Which Foods Don't Cause Gas?

Consisting of oxygen, carbon dioxide and other substances, gas is air that moves through your digestive tract, allowing your body to release enzymes to digest food. While foods affect people differently, limiting or avoiding common dietary gas culprits and emphasizing alternative foods that don't cause gas can help minimize discomfort. If your symptoms are severe or long-lasting, seek guidance from your doctor.

List of Foods That Don't Cause Gas
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Fruits and Vegetables That Don't Cause Gas

Fruits and vegetables are important components of a healthy diet. If you're prone to gassiness, however, you might want to limit your intake of cruciferous vegetables, such as cabbage, cauliflower and broccoli, and certain fruits, such as bananas and raisins, because they could worsen your symptoms. The University of Maryland Medical Center recommends that people with irritable bowel syndrome, a condition that typically causes gassiness, bloating and other symptoms in 10 to 20 percent of the population, limit these fruits and vegetables and emphasize less gaseous whole foods in their diet. Non-gassy vegetables and fruits, or at least those less likely to make you uncomfortable, include berries, cantaloupe, bell peppers, asparagus and avocado.

Whole-Grain Rice for Less Gas

Nearly all carbohydrates stimulate some amount of gas during digestion. But that doesn't mean you should avoid them, as they're your body's prime energy source. Consuming sufficient amounts of carbohydrates daily — 45 to 65 percent of your total calories, according to the Dietary Guidelines for Americans, 2015-2020 — is important. For the gassiest souls among you, rice is the safest carbohydrate because it's the only starchy food that does not produce gas as it's broken down. For the most nutritional benefits, choose whole-grain rice varieties such as brown and wild rice over instant and white rice. You can also swap out refined pastas in your diet with brown rice noodles.

Yogurt and Dairy Alternatives

Lactose intolerance becomes more common in adulthood, according to the National Digestive Diseases Information Clearinghouse, and is particularly common in non-Caucasian individuals. If you're intolerant to lactose, this naturally occurring sugar in cow's milk dairy products can cause or worsen gassiness or other symptoms of intestinal distress and general discomfort. Nondairy milks, such as almond, soy and rice "milks," provide useful alternatives. Because yogurt contains healthy, beneficial strains of bacteria called probiotics, it's possible that this dairy food won't cause similar gas symptoms. Probiotic supplements may also help relieve gassiness and other symptoms of IBS, although you should always let your doctor know what sort of supplements you take.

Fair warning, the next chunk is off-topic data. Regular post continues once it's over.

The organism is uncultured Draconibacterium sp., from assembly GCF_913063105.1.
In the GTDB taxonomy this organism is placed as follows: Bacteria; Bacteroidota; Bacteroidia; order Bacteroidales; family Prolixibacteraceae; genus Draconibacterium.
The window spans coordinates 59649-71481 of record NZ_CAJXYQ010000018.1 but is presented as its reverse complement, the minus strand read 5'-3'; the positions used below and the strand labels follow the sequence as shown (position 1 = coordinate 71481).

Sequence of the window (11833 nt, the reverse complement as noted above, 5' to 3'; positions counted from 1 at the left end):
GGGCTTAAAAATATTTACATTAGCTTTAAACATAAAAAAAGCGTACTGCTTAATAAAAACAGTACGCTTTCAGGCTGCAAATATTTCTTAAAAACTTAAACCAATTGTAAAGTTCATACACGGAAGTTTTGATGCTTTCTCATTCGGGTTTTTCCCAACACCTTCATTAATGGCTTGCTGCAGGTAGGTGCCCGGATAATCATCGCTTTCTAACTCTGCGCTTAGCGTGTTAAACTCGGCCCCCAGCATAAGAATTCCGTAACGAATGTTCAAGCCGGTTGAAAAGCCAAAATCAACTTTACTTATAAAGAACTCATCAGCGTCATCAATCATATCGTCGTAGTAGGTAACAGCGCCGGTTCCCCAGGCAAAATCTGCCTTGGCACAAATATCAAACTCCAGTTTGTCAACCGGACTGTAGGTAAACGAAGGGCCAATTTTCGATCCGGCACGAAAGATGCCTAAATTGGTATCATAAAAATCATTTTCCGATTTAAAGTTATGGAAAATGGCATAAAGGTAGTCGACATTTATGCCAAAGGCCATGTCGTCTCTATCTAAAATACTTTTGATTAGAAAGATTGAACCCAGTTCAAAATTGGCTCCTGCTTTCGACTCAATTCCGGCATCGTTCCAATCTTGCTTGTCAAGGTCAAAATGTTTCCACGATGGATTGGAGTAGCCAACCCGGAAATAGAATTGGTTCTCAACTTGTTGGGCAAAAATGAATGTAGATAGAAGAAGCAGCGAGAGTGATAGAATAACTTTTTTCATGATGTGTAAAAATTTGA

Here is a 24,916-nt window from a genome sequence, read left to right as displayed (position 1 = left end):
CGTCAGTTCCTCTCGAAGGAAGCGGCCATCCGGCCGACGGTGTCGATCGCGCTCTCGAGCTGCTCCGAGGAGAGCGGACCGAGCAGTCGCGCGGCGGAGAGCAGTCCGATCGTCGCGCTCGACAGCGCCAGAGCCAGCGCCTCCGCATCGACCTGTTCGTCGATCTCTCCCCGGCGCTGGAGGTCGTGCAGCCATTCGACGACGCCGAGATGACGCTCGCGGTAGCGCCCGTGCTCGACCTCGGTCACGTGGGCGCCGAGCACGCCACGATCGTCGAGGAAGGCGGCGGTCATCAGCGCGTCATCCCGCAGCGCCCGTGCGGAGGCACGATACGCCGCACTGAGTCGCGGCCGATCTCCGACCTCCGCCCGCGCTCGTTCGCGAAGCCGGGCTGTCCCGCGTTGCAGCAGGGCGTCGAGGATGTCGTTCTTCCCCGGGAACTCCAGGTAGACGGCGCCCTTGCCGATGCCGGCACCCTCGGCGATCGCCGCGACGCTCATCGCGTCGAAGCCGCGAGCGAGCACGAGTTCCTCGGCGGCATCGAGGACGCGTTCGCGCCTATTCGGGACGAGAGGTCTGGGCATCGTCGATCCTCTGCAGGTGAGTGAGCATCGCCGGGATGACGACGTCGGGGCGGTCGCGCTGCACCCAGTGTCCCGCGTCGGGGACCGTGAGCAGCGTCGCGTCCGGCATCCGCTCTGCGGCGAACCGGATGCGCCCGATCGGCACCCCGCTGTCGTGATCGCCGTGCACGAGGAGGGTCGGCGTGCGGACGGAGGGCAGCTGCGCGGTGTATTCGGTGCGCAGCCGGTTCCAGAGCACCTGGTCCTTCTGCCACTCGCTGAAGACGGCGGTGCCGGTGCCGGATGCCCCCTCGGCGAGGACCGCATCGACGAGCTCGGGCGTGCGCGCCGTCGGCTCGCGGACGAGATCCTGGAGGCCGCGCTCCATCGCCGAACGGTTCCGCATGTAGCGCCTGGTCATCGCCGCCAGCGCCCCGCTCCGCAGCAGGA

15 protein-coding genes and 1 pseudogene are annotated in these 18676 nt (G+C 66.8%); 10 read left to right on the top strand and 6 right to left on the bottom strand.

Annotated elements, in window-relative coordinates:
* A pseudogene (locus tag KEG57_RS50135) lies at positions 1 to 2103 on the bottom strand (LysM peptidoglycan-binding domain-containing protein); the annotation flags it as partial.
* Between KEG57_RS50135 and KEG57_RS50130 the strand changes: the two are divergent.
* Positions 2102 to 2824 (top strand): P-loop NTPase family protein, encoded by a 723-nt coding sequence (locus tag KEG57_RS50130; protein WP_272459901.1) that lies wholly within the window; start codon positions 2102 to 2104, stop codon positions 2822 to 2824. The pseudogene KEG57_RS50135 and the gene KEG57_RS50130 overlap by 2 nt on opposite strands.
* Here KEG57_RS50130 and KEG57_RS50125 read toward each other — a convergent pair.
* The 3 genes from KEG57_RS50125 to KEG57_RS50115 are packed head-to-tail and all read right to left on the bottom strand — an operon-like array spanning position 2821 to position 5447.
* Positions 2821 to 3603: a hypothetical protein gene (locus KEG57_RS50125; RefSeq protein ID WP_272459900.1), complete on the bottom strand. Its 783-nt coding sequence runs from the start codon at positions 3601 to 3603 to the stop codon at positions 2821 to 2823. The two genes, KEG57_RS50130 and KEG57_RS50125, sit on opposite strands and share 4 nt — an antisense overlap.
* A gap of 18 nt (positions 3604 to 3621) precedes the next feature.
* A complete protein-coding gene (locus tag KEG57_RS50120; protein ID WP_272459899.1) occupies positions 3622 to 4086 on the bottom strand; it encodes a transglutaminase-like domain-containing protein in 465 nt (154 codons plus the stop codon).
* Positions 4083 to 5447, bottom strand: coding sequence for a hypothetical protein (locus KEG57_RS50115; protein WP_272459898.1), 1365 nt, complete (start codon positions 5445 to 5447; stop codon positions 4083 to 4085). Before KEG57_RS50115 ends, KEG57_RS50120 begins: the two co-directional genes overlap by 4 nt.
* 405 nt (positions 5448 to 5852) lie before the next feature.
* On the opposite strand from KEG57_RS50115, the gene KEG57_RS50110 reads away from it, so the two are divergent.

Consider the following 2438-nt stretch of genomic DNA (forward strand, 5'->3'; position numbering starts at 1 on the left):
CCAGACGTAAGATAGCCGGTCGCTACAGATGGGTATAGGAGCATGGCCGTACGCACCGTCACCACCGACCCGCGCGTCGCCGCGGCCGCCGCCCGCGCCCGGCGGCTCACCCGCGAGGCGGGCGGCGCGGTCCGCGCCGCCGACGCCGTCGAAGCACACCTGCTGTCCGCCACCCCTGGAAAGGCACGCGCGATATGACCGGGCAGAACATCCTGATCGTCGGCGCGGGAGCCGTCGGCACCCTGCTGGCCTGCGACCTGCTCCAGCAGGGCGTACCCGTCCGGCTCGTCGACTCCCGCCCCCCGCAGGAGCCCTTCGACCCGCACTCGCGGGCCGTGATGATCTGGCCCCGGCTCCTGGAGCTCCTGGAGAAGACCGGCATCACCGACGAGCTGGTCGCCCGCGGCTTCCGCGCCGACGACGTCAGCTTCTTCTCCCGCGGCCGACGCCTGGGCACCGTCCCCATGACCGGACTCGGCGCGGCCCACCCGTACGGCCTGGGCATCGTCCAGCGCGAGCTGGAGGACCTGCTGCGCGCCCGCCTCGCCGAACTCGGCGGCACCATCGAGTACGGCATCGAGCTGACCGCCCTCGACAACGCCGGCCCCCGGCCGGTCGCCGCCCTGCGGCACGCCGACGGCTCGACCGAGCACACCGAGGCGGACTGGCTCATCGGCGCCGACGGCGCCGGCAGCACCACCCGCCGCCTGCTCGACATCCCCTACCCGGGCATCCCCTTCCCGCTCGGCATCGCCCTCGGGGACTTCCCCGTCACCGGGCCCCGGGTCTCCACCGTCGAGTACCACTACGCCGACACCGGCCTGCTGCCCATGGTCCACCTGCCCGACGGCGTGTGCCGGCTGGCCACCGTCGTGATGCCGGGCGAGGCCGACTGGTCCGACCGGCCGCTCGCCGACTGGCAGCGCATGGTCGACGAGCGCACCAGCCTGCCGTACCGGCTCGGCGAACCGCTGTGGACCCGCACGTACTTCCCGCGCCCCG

Lean Proteins May Help Reduce Gas

Fat in your diet doesn't cause gas, but it can increase bloating and gas pains by delaying stomach emptying. The NDDIC recommends limiting fatty foods and emphasizing lean protein sources as a tactic for reducing your gassiness, because while fatty meats may cause gas, protein on its own doesn't stimulate gas during digestion. Instead of fatty steaks, pastries or fried appetizers, choose leaner alternatives such as baked or broiled fish, skinless white-meat chicken kabobs or sautéed tofu. Other lean protein sources you can snack on include edamame (steamed soybean pods) instead of nachos; or you can keep fat levels down by seasoning protein-rich entrees with herbs and spices instead of heavy sauces or butter.

Is This an Emergency?

To reduce the risk of spreading COVID-19 infections, it is best to call your doctor before leaving the house if you are experiencing a high fever, shortness of breath or another, more serious symptom.
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